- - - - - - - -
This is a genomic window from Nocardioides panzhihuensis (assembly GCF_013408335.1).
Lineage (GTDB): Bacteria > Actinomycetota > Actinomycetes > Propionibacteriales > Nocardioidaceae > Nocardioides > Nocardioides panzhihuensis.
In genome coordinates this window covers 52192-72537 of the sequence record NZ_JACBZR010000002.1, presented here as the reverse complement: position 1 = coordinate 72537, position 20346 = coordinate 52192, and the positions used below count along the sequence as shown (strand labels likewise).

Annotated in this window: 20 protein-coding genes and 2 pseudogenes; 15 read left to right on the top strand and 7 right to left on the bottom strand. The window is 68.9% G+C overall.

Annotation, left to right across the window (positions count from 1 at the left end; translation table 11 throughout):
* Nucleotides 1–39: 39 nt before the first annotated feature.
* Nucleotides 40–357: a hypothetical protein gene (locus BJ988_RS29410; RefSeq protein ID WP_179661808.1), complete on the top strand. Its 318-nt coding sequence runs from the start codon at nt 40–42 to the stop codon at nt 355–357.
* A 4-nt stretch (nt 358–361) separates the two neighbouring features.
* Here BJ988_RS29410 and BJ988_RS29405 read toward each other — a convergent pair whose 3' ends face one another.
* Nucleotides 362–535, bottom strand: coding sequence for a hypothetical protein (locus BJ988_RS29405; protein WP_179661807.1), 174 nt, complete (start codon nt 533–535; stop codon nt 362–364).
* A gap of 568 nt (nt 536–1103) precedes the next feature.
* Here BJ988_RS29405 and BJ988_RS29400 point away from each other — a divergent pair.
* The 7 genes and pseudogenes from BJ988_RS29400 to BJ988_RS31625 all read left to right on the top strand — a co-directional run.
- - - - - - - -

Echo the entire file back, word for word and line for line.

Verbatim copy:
This is a genomic window from Nocardioides panzhihuensis (assembly GCF_013408335.1).
Lineage (GTDB): Bacteria > Actinomycetota > Actinomycetes > Propionibacteriales > Nocardioidaceae > Nocardioides > Nocardioides panzhihuensis.
In genome coordinates this window covers 52192-72537 of the sequence record NZ_JACBZR010000002.1, presented here as the reverse complement: position 1 = coordinate 72537, position 20346 = coordinate 52192, and the positions used below count along the sequence as shown (strand labels likewise).

Annotated in this window: 20 protein-coding genes and 2 pseudogenes; 15 read left to right on the top strand and 7 right to left on the bottom strand. The window is 68.9% G+C overall.

Annotation, left to right across the window (positions count from 1 at the left end; translation table 11 throughout):
* Nucleotides 1–39: 39 nt before the first annotated feature.
* Nucleotides 40–357: a hypothetical protein gene (locus BJ988_RS29410; RefSeq protein ID WP_179661808.1), complete on the top strand. Its 318-nt coding sequence runs from the start codon at nt 40–42 to the stop codon at nt 355–357.
* A 4-nt stretch (nt 358–361) separates the two neighbouring features.
* Here BJ988_RS29410 and BJ988_RS29405 read toward each other — a convergent pair whose 3' ends face one another.
* Nucleotides 362–535, bottom strand: coding sequence for a hypothetical protein (locus BJ988_RS29405; protein WP_179661807.1), 174 nt, complete (start codon nt 533–535; stop codon nt 362–364).
* A gap of 568 nt (nt 536–1103) precedes the next feature.
* Here BJ988_RS29405 and BJ988_RS29400 point away from each other — a divergent pair.
* The 7 genes and pseudogenes from BJ988_RS29400 to BJ988_RS31625 all read left to right on the top strand — a co-directional run.